Utah mine adds storm water treatment system during parking lot renovation
Throughout its history, the Bingham Canyon Mine in Utah has produced more copper than any other mine—more than 19 million tons.
In addition to producing about 300,000 tons of copper a year, the Bingham Canyon Mine also produces approximately 400,000 ounces of gold, 4 million ounces of silver, 30 million pounds of molybdenum and 1 million tons of sulfuric acid annually. The mine is the largest man-made excavation on earth. It measures 2.75 miles across at the top and three-quarters of a mile deep.
Bingham Canyon Mine is working to expand its operations in order to access an additional 700 million tons of ore. Part of the expansion has included building a new employee parking lot to improve safety and reduce vehicle emissions from traffic in and out of the mine area. Providing 900 parking stalls, the new lot will offer shuttle buses to transport employees to their destinations.
Forsgren Associates specified Contech’s CDS 5640 hydrodynamic separator to treat storm water before discharge into an onsite retention pond that allows water to slowly percolate into the soil. The patented system relies on water hydraulics, gravity and a screen configuration to remove debris from runoff. It effectively screens, separates and traps debris, sediment and oil from storm water runoff, and it is an ideal system to meet trash total maximum daily load requirements. The system has no moving parts and requires little maintenance.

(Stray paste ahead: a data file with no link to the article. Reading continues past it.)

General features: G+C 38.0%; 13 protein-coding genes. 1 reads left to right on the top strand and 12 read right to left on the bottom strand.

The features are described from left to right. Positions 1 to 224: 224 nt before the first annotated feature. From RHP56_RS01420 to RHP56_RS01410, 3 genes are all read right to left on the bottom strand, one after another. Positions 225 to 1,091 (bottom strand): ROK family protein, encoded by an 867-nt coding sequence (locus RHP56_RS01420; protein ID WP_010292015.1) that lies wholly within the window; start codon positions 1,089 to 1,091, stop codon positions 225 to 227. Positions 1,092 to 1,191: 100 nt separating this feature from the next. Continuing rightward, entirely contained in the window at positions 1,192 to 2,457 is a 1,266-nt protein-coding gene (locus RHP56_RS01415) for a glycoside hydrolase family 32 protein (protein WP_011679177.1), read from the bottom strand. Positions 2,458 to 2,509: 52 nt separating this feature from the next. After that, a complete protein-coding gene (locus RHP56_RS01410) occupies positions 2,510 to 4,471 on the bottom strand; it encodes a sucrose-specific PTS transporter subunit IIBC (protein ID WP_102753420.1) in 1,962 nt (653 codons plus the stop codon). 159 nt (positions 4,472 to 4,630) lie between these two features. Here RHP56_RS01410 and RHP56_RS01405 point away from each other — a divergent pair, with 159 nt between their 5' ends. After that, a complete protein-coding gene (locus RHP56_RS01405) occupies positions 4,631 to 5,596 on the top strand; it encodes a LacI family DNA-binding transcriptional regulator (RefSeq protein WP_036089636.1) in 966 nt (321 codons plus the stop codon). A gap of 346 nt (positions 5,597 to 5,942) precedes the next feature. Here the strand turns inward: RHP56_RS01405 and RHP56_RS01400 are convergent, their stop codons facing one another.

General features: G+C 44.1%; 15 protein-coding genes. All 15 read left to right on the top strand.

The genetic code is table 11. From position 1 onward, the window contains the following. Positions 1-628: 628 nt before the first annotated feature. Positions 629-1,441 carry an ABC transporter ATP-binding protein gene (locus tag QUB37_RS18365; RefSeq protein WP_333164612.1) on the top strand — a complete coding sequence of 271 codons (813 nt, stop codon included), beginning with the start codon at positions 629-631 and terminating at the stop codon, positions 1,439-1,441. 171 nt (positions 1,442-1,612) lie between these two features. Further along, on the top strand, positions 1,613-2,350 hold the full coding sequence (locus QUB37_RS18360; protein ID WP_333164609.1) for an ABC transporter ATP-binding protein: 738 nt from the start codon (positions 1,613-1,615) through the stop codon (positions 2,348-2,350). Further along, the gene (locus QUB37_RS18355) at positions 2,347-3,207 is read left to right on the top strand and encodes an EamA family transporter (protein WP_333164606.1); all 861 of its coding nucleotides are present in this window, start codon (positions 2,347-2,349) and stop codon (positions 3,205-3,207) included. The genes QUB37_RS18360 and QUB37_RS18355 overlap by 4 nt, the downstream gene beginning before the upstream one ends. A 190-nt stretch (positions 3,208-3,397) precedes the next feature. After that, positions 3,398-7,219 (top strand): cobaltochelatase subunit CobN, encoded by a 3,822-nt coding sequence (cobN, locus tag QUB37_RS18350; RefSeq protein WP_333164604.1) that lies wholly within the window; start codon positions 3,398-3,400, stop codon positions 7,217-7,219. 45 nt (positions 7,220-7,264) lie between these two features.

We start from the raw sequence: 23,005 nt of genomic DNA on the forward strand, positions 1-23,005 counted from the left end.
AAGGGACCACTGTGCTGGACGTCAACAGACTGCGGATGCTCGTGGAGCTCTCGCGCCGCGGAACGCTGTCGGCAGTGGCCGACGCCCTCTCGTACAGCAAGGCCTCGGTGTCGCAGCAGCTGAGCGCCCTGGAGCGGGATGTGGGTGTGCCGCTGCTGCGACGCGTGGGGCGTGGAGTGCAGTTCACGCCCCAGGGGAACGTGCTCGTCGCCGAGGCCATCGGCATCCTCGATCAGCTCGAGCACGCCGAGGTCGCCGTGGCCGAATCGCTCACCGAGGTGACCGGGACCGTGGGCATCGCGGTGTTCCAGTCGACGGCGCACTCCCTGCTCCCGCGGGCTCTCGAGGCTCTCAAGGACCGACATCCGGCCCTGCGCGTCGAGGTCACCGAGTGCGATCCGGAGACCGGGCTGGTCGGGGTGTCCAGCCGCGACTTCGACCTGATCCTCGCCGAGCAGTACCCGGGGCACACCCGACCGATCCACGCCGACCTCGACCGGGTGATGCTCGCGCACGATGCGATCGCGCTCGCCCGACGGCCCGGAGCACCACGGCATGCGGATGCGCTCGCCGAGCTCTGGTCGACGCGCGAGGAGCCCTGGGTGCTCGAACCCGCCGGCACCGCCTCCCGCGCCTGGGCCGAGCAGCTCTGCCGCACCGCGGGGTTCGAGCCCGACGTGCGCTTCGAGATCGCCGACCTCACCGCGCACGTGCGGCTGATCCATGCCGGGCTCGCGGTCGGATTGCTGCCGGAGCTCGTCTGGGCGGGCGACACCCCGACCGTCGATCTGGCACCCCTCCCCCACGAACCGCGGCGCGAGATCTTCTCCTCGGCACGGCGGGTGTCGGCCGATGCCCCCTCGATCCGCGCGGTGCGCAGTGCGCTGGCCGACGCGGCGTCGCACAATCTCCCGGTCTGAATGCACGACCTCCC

“The CDS 5640 was selected due to its single-manhole construction, ability to treat all of the two-year storm without bypass and pass the 100-year storm without exceeding the overall capacity of the CDS unit,” said David Waldren, senior civil engineering manager with Forsgren. “The CDS unit provides high-quality hydrodynamic cleaning of the storm water, leaving the 18-acre parking area prior to the water flowing to a retention pond with percolation into the ground.”